A recent experiment about basic income in Finland has all sides of the movement debating the results.
Public goods providers are often monopolies. Thus, they don’t face direct competition. Citizens can’t choose from multiple local vendors for driver’s licenses or building permits. But, citizens can compare the service they receive with their social goods with the service that they get from private sector providers.
It’s a different way to pay with plastic — bottles instead of credit cards. Cities like Beijing, Istanbul, Sydney, and Surabaya let you pay public transit fares with recyclable plastic. Innovative transit pricing is one way that public and social sector marketers achieve multiple goals at once.
Government isn’t business, but we all wish the public sector did a better job at designing, pricing, and delivering the social goods we rely on and expect. Maybe we should have citizen focus groups to give feedback on our social goods.
Is healthcare a right or a social good? I examine the relationship between human rights and social goods.Continue reading
I visited Estonia in the mid-1990s. Back then, I said it would be fascinating to return in 20 years and see what changed.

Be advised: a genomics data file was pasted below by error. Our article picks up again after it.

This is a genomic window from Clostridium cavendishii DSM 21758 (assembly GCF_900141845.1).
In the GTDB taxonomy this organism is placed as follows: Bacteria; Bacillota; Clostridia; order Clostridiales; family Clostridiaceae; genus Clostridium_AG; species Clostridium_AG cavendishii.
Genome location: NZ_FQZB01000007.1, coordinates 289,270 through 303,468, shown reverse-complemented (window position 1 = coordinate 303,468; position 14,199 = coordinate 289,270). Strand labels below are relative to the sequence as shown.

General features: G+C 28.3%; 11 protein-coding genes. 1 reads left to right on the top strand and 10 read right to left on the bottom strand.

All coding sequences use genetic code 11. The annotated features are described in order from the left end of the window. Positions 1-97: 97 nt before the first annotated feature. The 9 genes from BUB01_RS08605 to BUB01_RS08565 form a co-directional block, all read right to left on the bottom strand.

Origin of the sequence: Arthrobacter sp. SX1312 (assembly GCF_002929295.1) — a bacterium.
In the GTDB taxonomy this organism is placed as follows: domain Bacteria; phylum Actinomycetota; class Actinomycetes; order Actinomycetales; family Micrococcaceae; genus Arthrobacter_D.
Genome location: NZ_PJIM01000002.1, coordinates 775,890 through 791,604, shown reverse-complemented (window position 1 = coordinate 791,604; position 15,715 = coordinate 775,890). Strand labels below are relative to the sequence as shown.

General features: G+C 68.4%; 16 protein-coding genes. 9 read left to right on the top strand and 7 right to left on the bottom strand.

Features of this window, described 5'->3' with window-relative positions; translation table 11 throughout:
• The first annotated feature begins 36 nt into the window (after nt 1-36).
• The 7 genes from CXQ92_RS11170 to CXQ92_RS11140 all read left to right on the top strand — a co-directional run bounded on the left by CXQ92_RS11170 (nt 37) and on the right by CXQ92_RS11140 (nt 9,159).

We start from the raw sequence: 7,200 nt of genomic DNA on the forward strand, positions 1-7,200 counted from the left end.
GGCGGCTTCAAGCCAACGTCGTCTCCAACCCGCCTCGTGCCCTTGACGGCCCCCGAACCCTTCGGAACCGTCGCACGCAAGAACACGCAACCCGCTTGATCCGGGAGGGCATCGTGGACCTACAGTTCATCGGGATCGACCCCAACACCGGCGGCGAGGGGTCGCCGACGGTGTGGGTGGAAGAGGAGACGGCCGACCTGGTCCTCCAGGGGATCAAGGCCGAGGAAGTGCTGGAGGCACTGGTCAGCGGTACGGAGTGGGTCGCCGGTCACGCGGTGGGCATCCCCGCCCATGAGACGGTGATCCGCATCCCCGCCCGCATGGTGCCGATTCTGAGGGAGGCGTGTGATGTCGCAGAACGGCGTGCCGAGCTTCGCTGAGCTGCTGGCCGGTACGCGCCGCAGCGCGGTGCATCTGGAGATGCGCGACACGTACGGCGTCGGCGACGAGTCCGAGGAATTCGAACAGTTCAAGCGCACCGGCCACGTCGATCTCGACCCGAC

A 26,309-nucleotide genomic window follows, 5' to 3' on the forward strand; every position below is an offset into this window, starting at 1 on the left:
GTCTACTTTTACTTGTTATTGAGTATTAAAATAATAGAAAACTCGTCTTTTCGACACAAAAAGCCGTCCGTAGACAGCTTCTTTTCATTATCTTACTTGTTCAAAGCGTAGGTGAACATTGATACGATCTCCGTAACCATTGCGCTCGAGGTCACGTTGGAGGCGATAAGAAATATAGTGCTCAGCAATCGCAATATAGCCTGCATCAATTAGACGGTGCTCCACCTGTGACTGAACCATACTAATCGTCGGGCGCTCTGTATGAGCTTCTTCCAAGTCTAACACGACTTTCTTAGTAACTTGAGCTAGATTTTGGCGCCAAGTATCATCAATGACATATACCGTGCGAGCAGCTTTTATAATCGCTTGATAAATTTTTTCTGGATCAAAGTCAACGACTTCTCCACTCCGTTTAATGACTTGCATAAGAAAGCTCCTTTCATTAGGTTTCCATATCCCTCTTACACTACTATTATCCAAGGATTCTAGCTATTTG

A recent World Economic Forum article stated that 90 percent of plastic pollution flowing in the ocean from rivers comes from just ten rivers. This statistic makes me incredibly hopeful about preventing plastic pollution and cleaning up our oceans.
We have elections all over the place: within companies, nonprofits, homeowner’s associations, kid’s sports league. Civic elections are a social good. As with all social goods, marketing principles apply to elections.
Urbanization continues, but urban can’t mean completely paved and mechanized. For protection, sustainability, and happiness, we must align our cities with the natural systems where we build. We need to be consciously designing, funding, and distributing nature in our cities. Urban trees, and nature more broadly, need to be treated as critical infrastructure for cities.Continue reading
Consultants at McKinsey estimate that countries globally can save $1 trillion annually by digitizing government. Yes, Trillion-With-A-T. Those savings could go a long way towards funding needs such as education, health, transportation, and infrastructure. What companies are tapping into this huge opportunity?